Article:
The FCC outright rejected all of Individual 1’s claims.  Regarding the late license renewal application, besides filing the application six year late, the filing would only have covered the preceding license term.  Further, the Media Bureau could not have accepted the application because while the funds could have covered the stations’ accumulated annual regulatory fees, Individual 1 did not include application processing fees, without which the Media Bureau cannot review an application. 

In response to the claims about benefiting the local community, the FCC stated that any alleged benefit from operations “does not absolve [the operator] from liability.”  The FCC also rejected Individual 1’s claim that he never operated the station, noting that the claim conflicted with the evidence, which included filings and statements made by both individuals to the contrary.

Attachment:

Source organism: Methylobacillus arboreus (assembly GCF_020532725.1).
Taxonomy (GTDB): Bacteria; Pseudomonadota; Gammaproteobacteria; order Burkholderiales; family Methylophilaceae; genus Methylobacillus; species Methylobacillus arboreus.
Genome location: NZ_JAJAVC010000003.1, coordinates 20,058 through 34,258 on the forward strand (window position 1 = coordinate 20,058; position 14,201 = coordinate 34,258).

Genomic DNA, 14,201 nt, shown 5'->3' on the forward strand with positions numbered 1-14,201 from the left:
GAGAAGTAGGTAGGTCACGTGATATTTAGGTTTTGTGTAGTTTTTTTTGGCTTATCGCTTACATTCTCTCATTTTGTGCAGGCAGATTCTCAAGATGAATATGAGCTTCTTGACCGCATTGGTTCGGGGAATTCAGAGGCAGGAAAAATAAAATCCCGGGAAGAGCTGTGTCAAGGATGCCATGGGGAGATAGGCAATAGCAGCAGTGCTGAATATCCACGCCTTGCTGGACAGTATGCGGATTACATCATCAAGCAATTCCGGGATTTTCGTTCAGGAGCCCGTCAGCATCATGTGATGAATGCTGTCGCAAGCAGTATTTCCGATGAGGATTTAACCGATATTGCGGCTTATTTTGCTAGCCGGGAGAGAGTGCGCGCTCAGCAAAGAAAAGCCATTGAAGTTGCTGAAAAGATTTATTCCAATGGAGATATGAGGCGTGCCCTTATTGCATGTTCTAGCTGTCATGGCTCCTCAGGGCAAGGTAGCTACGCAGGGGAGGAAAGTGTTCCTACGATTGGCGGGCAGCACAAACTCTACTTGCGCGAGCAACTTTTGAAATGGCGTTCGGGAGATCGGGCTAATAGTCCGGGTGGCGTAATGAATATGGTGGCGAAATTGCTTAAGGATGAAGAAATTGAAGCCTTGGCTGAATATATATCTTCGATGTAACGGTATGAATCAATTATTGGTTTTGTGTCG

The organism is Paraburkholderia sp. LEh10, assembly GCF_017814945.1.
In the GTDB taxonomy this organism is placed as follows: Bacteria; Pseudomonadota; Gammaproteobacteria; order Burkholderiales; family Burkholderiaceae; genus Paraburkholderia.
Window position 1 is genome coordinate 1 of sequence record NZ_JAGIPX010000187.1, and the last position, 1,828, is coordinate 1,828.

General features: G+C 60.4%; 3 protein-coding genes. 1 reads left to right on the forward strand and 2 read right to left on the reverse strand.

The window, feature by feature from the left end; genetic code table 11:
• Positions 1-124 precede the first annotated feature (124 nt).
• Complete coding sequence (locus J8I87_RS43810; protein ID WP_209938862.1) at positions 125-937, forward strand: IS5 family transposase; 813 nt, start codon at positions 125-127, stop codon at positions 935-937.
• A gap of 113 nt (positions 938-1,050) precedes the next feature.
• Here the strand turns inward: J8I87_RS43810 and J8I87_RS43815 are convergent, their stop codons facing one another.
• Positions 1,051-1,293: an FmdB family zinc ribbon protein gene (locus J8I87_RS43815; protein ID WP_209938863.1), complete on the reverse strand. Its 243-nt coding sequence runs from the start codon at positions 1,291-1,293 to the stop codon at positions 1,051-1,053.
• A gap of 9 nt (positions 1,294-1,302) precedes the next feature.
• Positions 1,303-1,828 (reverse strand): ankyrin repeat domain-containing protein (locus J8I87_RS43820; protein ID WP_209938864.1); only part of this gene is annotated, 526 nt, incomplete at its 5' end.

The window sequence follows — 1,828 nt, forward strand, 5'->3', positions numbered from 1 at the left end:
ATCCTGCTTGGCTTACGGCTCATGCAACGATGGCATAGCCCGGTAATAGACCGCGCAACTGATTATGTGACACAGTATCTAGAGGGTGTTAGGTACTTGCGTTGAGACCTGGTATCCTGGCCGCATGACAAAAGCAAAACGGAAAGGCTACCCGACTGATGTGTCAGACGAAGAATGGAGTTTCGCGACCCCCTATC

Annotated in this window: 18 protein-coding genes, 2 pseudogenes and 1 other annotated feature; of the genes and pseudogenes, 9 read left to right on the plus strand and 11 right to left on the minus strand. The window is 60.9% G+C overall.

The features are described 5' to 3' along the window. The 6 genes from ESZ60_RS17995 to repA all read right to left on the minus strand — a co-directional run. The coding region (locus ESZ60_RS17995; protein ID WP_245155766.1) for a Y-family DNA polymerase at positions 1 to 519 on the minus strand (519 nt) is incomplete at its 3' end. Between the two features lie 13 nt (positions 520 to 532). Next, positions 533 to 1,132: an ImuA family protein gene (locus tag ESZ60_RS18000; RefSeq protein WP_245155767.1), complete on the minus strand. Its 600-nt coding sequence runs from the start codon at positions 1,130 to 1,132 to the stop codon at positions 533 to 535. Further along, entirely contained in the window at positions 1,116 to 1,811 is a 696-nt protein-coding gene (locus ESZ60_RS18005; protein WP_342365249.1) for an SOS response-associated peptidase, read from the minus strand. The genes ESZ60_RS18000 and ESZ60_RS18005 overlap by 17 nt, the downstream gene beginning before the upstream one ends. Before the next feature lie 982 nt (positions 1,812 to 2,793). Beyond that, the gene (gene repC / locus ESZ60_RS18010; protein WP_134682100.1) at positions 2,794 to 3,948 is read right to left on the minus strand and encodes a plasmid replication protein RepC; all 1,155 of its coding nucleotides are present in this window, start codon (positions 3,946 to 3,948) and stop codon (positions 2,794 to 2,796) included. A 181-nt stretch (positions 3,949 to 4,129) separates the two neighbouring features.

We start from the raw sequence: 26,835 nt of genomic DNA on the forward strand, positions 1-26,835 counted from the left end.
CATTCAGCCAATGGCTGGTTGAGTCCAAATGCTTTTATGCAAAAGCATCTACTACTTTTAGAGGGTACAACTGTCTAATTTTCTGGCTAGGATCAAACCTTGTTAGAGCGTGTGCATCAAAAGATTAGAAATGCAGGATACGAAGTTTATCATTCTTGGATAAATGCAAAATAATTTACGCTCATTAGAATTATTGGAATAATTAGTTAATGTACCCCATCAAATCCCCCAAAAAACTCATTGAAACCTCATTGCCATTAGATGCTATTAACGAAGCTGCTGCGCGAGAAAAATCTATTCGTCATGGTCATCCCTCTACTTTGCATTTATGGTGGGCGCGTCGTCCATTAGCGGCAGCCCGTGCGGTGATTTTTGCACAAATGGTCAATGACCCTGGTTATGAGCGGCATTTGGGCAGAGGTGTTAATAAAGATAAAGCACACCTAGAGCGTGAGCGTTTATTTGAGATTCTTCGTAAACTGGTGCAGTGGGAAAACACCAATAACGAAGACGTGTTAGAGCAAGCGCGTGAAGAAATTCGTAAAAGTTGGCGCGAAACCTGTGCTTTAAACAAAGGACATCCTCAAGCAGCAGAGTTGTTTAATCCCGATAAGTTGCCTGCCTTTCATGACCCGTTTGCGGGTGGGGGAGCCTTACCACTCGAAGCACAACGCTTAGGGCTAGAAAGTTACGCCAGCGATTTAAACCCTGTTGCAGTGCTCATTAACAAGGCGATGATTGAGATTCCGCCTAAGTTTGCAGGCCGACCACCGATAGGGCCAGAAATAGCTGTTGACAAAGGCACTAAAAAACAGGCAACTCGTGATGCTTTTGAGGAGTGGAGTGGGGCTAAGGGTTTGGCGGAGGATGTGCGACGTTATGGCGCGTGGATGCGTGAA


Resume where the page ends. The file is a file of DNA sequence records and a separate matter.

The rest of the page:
Individual 2’s response to the NAL similarly did not gain much traction with the FCC, despite a few novel theories.  In his response, Individual 2 claimed that the FCC lacks jurisdiction over the station because its signal was not intended to reach beyond the state of Kentucky.  Further, Individual 2 included a petition signed by over 100 local residents urging the FCC to allow the station to continue operating.  Individual 2 also claimed that he lacked the financial resources to pay the penalty.

The FCC rejected Individual 2’s federalism argument as contradicting the plain language of the Communications Act, which prohibits making unauthorized intrastate or interstate transmissions.  Further, the Commission gave no weight to the station’s “community support,” as it had no bearing on the unlicensed operation of a broadcast station.